How to protest your property assessment

If you’re like many Texas real estate investors out there, you’ve been watching the sales prices of property increase month after month. While a more vibrant market means that the value of property is rising, it also means that your tax appraisals might be increasing also. If you are worried that your commercial property’s tax assessment may exceed its market value, then you should take action and appeal your assessment.

What you might not know is that over 60% of taxable property in the United States is over-assessed according to the National Tax Payers Union. That means that, in spite of tax bills going up everywhere, most taxpayers either aren’t doing anything about it or are not succeeding in their appeals.

Generally, property owners don’t appeal their property taxes because they don’t know the procedure and fear the process. Little do they know that with capable professional representation, the odds of achieving a property tax reduction are quite high.

Know your local codes and formulas

By in large, property taxes are determined by the value of your property  – not something arbitrarily set by state and municipal governments. Communities use a variety of formulas to determine what your property taxes will be, but all of them have one thing in common: they depend on your property’s assessed value. Some use the actual Market Value, while others depend on a percentage of the property’s overall value.

Whatever formula they use to determine the value, they then multiply it by the local tax rate in order to compute your overall tax liability.

Know the process

Even with representation, you should always establish a timeline. You need to know when assessments are sent and what the deadline for appealing them is. Your local assessor’s office should have all of this information.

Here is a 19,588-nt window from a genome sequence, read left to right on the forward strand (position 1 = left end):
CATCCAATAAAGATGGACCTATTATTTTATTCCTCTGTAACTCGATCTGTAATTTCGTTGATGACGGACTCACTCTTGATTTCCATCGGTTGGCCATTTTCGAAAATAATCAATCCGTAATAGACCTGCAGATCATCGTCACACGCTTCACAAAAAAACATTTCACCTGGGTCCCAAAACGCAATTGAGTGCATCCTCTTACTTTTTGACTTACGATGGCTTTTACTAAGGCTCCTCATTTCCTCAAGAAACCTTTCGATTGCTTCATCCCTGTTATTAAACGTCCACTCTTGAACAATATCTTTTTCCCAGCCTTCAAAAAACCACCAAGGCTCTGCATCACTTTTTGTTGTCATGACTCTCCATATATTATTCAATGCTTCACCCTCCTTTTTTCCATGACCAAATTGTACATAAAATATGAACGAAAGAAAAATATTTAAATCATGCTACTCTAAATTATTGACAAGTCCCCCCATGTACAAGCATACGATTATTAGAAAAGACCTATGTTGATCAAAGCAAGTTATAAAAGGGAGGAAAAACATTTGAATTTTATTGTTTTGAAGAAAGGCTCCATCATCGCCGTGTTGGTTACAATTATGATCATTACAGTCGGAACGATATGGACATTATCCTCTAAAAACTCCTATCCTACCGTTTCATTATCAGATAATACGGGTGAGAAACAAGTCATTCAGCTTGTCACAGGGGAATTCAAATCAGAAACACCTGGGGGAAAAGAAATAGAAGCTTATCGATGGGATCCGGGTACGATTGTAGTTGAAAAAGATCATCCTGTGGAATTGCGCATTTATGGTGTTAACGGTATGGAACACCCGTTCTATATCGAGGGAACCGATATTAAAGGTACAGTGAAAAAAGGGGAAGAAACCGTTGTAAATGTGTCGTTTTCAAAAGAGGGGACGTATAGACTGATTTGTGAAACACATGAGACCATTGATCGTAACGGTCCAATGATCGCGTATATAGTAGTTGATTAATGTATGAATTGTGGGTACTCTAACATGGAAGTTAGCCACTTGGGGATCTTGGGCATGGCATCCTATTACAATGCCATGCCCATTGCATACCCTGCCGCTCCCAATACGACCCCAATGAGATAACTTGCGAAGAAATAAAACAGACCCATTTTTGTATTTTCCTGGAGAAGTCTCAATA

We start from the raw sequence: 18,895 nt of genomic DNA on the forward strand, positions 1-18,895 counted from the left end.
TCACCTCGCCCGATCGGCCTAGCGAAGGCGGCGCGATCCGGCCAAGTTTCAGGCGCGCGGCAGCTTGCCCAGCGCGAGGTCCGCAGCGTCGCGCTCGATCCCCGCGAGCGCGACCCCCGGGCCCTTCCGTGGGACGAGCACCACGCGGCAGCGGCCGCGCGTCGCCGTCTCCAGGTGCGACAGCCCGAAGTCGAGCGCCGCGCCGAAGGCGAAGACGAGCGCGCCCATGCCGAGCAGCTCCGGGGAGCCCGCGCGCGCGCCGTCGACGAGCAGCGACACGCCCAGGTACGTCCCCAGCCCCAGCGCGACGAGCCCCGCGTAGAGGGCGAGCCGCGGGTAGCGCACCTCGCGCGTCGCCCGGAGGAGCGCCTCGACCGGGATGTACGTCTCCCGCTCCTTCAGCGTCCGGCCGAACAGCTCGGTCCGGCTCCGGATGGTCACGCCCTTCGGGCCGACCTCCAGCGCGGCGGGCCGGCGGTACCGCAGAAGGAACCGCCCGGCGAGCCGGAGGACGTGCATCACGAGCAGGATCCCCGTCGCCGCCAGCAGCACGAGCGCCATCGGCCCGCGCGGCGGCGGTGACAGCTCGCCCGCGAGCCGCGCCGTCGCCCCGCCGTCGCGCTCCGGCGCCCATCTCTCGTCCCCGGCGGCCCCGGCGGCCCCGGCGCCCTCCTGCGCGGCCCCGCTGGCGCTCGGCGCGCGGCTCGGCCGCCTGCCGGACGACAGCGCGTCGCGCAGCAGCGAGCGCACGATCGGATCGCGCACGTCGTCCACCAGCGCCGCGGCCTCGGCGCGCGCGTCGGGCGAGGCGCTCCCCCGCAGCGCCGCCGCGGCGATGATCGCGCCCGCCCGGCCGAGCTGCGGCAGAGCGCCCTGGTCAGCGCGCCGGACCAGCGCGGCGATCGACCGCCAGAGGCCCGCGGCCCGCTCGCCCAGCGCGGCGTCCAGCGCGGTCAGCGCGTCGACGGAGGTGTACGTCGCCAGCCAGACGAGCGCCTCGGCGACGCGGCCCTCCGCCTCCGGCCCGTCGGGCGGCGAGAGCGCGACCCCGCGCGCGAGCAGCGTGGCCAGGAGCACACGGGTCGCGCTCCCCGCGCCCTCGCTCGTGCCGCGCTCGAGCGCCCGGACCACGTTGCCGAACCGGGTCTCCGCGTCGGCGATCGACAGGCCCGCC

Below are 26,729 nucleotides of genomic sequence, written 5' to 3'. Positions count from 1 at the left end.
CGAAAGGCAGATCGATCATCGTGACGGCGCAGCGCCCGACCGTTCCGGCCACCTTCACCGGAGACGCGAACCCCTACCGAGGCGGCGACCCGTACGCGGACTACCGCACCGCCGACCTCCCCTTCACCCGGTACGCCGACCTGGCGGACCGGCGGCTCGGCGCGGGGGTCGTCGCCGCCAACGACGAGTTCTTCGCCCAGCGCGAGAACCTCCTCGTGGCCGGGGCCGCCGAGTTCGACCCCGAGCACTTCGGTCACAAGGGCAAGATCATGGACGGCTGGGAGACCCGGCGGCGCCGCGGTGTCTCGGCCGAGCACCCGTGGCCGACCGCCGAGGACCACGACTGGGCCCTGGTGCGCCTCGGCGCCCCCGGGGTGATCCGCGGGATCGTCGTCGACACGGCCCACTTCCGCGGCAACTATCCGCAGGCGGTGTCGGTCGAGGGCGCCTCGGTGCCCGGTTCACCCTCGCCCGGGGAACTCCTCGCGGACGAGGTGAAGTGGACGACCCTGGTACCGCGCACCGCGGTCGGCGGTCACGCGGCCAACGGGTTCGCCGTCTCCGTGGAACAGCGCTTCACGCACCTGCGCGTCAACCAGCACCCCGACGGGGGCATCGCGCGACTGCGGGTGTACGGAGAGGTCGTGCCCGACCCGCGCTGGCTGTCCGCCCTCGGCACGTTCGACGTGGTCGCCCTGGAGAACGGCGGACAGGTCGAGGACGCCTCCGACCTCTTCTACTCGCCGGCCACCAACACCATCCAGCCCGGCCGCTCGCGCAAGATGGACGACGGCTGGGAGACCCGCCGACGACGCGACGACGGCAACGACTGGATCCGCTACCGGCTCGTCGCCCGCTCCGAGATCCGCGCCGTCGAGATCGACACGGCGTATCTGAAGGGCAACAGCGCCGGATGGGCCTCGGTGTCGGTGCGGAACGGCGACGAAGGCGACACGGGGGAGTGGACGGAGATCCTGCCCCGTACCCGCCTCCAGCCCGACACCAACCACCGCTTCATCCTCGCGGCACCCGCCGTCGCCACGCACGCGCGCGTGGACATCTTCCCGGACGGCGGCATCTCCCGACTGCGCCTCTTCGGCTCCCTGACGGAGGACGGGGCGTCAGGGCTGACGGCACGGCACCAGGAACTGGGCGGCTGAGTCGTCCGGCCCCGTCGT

Whether it’s here in Texas or elsewhere, deadlines and the appeals process can vary from locality to locality. So does the amount of time that you’ll be permitted to make an appeal. In some jurisdictions, you’ll only have a few weeks to file your appeal. In others, you have months of time to file. Just be sure to know.

Building a case

Regardless of what you might think, making your case isn’t as simple as being upset that your taxes are too high. Complaining about how taxes are spent; that won’t help either! What you’ll need are cold, hard facts about your property and its valuation.

Your assessment can be appealed on the basis of two things: A mistake made in the assessment or an assessment that’s considerably higher than the values of other comparable properties.

Correcting mistakes

During a commercial property appraisal, the appraiser might be using incorrect historical information, older documents or may simply have a completely different view of your property than you do. Needless to say – there’s a lot of room for error!  So, you need to begin by reviewing the assessor’s records carefully.

One common mistake comes from the process of the appraisal itself. Without specific information on each property, tax appraisers must rely on Mass Appraisal techniques; applying market rents, occupancies and other information to similar properties in a submarket to derive values. Often times, these rents and occupancies are higher than what the property actually collects, thereby, resulting in over-assessed property values.